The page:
“Perception is reality”.  For me, therein lies one of the most sought after mysteries of my life.   But Freddy broke it down in a technical way for me in class and for a moment I was able to leave my esoteric wanderings at the door.    “The more you know about visual acuity, the better tracker you will be, and the better shooter you will be” explained Freddy.   As I was tracking, Freddy explained to me how I form foveal snap shots at different points and my brain stitches all of these snapshots together to form an image.  By being in the moment, and aligning my central vision, I can then more accurately view the environment.   My learning of this is still rudimentary and I’m taking Freddy’s advice and learning more about visual acuity on my own to become a better tracker and shooter.

7.  What happens inside the spoor pit, happens outside the spoor pit.

And this brings me back to “It’s all tracking”. On our final drill in class, the class was given a scenario where we needed to track a suspect a few miles into the Sonoran desert.  We found the suspect’s car and followed the trail from there.  This is where everything came into play for me; all of the things I’ve discussed in #1-6 became paramount in order to pull my weight as part of the team.    There was no wasted learning from the classroom spoor pit.  On that last drill, I utilized every single learned concept from earlier in the week.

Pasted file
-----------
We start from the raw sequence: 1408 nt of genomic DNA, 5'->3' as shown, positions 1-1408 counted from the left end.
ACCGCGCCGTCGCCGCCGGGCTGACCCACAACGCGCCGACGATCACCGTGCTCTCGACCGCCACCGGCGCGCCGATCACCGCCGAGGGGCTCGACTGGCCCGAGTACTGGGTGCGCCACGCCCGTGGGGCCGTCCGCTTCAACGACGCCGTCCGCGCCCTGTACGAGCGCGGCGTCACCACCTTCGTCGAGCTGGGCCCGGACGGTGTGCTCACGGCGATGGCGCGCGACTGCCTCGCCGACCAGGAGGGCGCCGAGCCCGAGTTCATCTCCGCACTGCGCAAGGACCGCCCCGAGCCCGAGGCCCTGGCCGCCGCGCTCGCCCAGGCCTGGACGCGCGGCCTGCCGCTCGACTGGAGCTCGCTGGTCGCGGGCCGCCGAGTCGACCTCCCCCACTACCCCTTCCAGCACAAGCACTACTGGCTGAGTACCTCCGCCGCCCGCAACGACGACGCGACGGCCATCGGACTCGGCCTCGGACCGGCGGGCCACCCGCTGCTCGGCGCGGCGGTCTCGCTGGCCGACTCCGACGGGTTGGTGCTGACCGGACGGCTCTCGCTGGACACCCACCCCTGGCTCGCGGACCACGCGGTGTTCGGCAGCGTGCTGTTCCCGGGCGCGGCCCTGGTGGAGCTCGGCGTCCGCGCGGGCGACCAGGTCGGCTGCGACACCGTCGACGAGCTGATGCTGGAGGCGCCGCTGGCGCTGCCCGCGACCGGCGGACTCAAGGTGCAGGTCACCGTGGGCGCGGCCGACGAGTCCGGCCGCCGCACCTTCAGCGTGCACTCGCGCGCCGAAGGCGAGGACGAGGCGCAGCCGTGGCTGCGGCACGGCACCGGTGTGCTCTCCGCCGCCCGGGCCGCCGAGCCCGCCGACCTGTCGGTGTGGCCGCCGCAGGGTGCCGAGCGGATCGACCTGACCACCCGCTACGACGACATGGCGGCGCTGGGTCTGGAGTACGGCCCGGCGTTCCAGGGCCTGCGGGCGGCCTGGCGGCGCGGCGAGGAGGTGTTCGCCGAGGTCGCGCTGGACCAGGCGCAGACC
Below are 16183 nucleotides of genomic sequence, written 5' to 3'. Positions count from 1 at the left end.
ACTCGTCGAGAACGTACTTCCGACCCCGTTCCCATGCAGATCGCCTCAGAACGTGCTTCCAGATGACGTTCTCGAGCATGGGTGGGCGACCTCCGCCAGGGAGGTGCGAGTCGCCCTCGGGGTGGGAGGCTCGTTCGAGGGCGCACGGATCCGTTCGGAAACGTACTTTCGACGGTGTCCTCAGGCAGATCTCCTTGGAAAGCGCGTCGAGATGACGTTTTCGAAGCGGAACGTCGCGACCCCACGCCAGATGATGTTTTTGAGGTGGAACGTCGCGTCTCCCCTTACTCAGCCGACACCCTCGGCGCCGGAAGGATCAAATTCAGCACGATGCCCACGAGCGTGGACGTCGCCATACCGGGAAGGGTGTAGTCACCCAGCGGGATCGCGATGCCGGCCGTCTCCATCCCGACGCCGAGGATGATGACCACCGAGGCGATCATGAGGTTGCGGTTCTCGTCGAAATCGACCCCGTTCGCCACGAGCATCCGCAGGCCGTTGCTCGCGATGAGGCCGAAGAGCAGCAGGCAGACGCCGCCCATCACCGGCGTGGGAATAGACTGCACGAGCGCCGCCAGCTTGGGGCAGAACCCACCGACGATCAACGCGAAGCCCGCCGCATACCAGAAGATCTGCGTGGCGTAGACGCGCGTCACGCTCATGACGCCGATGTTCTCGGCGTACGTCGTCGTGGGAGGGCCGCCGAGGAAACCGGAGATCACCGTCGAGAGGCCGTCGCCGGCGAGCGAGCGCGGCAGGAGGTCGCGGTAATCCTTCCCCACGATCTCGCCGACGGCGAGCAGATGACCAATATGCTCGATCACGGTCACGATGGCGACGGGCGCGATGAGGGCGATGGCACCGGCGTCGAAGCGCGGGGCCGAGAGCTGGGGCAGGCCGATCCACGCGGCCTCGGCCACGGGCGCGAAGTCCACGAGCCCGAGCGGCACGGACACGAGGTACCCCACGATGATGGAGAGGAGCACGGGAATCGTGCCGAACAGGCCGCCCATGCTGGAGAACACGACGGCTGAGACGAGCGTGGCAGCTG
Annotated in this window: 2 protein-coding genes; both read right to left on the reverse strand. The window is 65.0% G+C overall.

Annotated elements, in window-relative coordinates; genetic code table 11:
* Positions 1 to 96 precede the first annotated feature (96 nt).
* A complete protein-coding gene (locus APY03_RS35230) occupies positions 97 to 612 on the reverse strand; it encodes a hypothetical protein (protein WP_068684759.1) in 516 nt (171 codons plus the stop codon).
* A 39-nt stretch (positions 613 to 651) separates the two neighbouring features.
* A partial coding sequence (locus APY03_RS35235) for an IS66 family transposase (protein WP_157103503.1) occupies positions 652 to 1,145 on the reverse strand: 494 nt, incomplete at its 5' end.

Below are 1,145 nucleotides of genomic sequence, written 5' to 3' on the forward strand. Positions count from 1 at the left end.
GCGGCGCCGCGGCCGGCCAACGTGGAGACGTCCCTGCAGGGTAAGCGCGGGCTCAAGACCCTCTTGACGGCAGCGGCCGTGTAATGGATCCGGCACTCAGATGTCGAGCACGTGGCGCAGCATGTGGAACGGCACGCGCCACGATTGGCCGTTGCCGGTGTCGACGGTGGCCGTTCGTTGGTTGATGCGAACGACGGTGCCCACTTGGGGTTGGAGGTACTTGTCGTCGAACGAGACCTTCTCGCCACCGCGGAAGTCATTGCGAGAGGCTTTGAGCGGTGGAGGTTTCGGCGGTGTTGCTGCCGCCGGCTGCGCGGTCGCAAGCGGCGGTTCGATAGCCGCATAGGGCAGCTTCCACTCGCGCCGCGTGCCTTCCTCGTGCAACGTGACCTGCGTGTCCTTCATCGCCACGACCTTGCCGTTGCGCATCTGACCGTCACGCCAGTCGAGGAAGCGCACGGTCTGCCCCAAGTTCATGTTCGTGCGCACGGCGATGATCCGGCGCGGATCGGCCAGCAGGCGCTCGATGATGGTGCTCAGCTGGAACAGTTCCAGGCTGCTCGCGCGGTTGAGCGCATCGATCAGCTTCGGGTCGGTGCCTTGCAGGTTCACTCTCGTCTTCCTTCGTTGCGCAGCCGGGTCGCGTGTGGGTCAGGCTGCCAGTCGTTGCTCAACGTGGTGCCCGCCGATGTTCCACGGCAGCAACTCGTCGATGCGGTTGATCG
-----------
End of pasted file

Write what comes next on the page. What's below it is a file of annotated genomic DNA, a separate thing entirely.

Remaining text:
It all offers opportunities to observe and catalog information. It really is all tracking.

Overall, there was not one mistake or correction from the classroom spoor pit where I was not able to immediately recognize that I perform the same way in other areas of my life.   When Freddy would point out a way I could better approach a spoor, I found myself thinking “Wow, I also do this the same way at work and encounter the same difficulty!”    I realized it’s a choice to be  “tracking” all the time.   I can either live through my days unaware and oblivious to what’s around me or I can wake up and pay attention.  Whether I am developing my situational awareness, finding ways to be more present in the moment (you can’t have situational awareness without being present!), spending time with my family, shopping, in the garden, or wherever and whatever I may be doing, it all offers opportunities to observe and catalog information. It really is all tracking.

Ell P


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Afterword: Ellen was one of three Mad Duo minions involved in a recent Greenside Training course called GLINT/Index Tracking (GLINT is Greenside Laser Index Tracking) down in Phoenix, AZ. It was actually a by-invitation only course sponsored by RECOIL Magazine so they could write about Freddy Osuna and his techniques (you’ve read Freddy’s work on here before – he’s the author of Index Tracking: Essential Guide to Trailing Man and Beast).


Ellen Pucciarelli

Ellen Pucciarelli

About the Author

A longtime student of various martial arts and proponent of critical thinking, Ell is a dedicated mom and zealous shooter who pursues new skills (from mindset to gunfighting) with a zen-like intensity. She's also a doctor with an extensive background in acupuncture and herbalism (no shit). Perhaps not surprisingly she can often be found wearing a pashmina, eating granola and reciting poetry at the Cafe Roads with Charlie McKenzie to the sound of snapping fingers. We appreciate both her ferocity for life and the fact that she views things through a different, though percipient, lens than most of us. Also because she can - and will - use that pashmina as a garrote.